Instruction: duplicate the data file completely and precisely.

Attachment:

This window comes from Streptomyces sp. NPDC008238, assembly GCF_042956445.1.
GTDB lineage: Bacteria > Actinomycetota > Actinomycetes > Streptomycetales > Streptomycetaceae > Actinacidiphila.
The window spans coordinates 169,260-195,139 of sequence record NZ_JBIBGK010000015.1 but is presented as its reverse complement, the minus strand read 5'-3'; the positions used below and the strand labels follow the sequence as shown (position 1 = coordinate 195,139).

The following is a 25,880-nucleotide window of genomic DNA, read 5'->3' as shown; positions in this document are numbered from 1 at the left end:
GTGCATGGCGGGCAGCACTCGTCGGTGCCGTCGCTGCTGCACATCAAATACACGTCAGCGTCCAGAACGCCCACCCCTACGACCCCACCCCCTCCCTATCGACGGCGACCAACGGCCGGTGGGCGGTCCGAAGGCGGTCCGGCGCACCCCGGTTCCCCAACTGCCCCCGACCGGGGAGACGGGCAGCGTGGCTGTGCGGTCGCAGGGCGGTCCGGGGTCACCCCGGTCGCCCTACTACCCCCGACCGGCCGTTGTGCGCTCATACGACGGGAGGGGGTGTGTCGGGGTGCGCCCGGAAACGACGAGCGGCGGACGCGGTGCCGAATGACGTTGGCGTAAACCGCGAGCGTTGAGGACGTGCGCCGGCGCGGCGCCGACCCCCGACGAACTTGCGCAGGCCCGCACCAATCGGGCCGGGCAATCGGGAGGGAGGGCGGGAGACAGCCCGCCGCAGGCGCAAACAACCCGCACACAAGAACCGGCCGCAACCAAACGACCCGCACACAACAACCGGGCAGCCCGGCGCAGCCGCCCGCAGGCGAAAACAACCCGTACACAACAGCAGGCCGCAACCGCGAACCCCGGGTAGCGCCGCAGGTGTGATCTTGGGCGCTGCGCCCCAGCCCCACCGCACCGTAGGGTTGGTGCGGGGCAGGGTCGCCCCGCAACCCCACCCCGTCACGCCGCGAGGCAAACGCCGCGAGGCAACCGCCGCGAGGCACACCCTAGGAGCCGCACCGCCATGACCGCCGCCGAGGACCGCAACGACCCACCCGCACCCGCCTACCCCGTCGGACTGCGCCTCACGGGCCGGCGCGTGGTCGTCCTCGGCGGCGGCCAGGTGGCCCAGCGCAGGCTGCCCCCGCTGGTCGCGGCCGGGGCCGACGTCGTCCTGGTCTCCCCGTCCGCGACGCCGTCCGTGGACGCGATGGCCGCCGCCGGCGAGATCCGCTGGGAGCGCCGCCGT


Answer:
This window comes from Streptomyces sp. NPDC008238, assembly GCF_042956445.1.
GTDB lineage: Bacteria > Actinomycetota > Actinomycetes > Streptomycetales > Streptomycetaceae > Actinacidiphila.
The window spans coordinates 169,260-195,139 of sequence record NZ_JBIBGK010000015.1 but is presented as its reverse complement, the minus strand read 5'-3'; the positions used below and the strand labels follow the sequence as shown (position 1 = coordinate 195,139).

The following is a 25,880-nucleotide window of genomic DNA, read 5'->3' as shown; positions in this document are numbered from 1 at the left end:
GTGCATGGCGGGCAGCACTCGTCGGTGCCGTCGCTGCTGCACATCAAATACACGTCAGCGTCCAGAACGCCCACCCCTACGACCCCACCCCCTCCCTATCGACGGCGACCAACGGCCGGTGGGCGGTCCGAAGGCGGTCCGGCGCACCCCGGTTCCCCAACTGCCCCCGACCGGGGAGACGGGCAGCGTGGCTGTGCGGTCGCAGGGCGGTCCGGGGTCACCCCGGTCGCCCTACTACCCCCGACCGGCCGTTGTGCGCTCATACGACGGGAGGGGGTGTGTCGGGGTGCGCCCGGAAACGACGAGCGGCGGACGCGGTGCCGAATGACGTTGGCGTAAACCGCGAGCGTTGAGGACGTGCGCCGGCGCGGCGCCGACCCCCGACGAACTTGCGCAGGCCCGCACCAATCGGGCCGGGCAATCGGGAGGGAGGGCGGGAGACAGCCCGCCGCAGGCGCAAACAACCCGCACACAAGAACCGGCCGCAACCAAACGACCCGCACACAACAACCGGGCAGCCCGGCGCAGCCGCCCGCAGGCGAAAACAACCCGTACACAACAGCAGGCCGCAACCGCGAACCCCGGGTAGCGCCGCAGGTGTGATCTTGGGCGCTGCGCCCCAGCCCCACCGCACCGTAGGGTTGGTGCGGGGCAGGGTCGCCCCGCAACCCCACCCCGTCACGCCGCGAGGCAAACGCCGCGAGGCAACCGCCGCGAGGCACACCCTAGGAGCCGCACCGCCATGACCGCCGCCGAGGACCGCAACGACCCACCCGCACCCGCCTACCCCGTCGGACTGCGCCTCACGGGCCGGCGCGTGGTCGTCCTCGGCGGCGGCCAGGTGGCCCAGCGCAGGCTGCCCCCGCTGGTCGCGGCCGGGGCCGACGTCGTCCTGGTCTCCCCGTCCGCGACGCCGTCCGTGGACGCGATGGCCGCCGCCGGCGAGATCCGCTGGGAGCGCCGCCGT